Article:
As recently as 20 years ago, many of Brazil’s largest cities were viewed as extremely troubled areas. This perception of the major cities of the country as being overrun by crime, poverty and violence often times gave investors a lukewarm outlook, as far as investing in these places went. But this has begun to change over the last 20 years. Many of Brazil’s largest cities have become hot destinations for the rich, famous and powerful. With its idyllic settings and endless beaches, Brazil offers one of the most enticing destinations anywhere on the planet. Real estate investors have begun realizing that this enticement extends to them as well.
As CEO of one of Brazil’s most prominent real estate development firms, JHSF Participacaoes, Jose AuriemoNeto has long been one of the visionaries who has set off the rush to invest in this country that holds so much promise. He has undertaken some of the largest real estate development projects in the history of Brazil, constructing everything from airports to high-rise luxury condominiums to some of the largest shopping centers ever built in the country. This has set his firm apart from all others, garnering much respect and appreciation from the people of Brazil, who recognize the crucial contributions that JHSF Participacaoes has made to the development of their country.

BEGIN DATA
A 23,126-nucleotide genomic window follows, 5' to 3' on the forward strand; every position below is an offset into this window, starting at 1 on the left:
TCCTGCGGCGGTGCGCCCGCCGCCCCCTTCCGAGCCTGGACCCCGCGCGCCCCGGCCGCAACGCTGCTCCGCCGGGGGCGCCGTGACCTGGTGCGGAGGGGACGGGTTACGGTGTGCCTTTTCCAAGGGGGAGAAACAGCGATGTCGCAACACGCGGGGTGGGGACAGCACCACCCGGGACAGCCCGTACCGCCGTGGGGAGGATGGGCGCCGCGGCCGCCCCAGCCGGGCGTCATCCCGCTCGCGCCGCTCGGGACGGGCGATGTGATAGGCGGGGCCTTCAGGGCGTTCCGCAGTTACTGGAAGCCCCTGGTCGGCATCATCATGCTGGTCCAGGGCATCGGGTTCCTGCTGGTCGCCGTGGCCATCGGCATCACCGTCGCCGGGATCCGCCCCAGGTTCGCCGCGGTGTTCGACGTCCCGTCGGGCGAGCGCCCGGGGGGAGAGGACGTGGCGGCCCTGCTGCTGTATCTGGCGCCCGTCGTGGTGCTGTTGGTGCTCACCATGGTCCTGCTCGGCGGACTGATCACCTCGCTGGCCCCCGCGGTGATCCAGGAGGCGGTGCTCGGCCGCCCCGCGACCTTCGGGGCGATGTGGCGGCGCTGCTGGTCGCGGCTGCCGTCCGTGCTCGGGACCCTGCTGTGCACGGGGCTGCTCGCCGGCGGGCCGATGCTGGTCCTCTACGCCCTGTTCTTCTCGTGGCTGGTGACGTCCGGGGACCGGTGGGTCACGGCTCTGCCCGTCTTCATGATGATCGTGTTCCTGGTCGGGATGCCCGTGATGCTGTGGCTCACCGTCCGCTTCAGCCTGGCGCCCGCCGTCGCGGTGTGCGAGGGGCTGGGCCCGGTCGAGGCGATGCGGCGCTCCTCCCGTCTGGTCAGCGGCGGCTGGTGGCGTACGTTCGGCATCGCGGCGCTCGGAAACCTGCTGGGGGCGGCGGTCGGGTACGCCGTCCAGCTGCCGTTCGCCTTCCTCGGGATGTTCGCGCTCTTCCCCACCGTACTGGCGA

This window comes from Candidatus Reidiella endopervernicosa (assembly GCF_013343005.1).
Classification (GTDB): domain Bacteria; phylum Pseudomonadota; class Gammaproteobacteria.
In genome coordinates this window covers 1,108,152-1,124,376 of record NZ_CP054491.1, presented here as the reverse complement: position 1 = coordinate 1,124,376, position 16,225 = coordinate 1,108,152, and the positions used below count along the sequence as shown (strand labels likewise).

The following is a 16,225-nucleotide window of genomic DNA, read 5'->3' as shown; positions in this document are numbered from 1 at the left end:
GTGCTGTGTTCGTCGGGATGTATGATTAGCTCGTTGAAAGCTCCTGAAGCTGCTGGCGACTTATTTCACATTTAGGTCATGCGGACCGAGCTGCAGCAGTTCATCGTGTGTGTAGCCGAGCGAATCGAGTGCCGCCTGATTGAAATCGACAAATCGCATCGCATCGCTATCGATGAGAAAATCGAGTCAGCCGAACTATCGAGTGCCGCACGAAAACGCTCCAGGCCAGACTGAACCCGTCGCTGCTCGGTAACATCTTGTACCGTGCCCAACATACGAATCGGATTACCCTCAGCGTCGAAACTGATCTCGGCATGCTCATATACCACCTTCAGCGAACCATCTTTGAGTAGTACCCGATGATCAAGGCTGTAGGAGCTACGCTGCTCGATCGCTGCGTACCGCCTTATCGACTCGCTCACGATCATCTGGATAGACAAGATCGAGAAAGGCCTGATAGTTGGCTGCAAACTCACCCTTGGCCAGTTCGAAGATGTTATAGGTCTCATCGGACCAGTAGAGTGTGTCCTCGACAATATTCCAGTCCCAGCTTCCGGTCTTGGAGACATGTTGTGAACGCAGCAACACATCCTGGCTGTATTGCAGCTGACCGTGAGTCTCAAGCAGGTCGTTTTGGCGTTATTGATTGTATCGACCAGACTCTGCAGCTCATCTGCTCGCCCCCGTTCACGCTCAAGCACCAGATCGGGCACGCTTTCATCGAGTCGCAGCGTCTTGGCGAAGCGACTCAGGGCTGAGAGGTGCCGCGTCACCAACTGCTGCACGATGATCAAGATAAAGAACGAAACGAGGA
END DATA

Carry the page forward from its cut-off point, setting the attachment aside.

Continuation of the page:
One of the largest projects that Jose AuriemoNeto has ever decided to build is the sprawling mixed-use project known as ParqueCidadeJardim. Located astride one of the most heavily trafficked highways in the country, Jose AuriemoNeto had the vision to see the potential in the 100 + acre lot that at one time stood vacant. Seeing a need for more high-end, luxury condominiums and office space in the downtown Sao Paulo area, AuriemoNeto raised the funding to get the project off its feet. Working with some of the best architects in the country, he brought to fruition a luxury development with more than a million square feet of habitable space.
Today, ParqueCidadeJardim stands as a reminder of all the Brazil has to offer. Its image as a third-world country is quickly dissipating.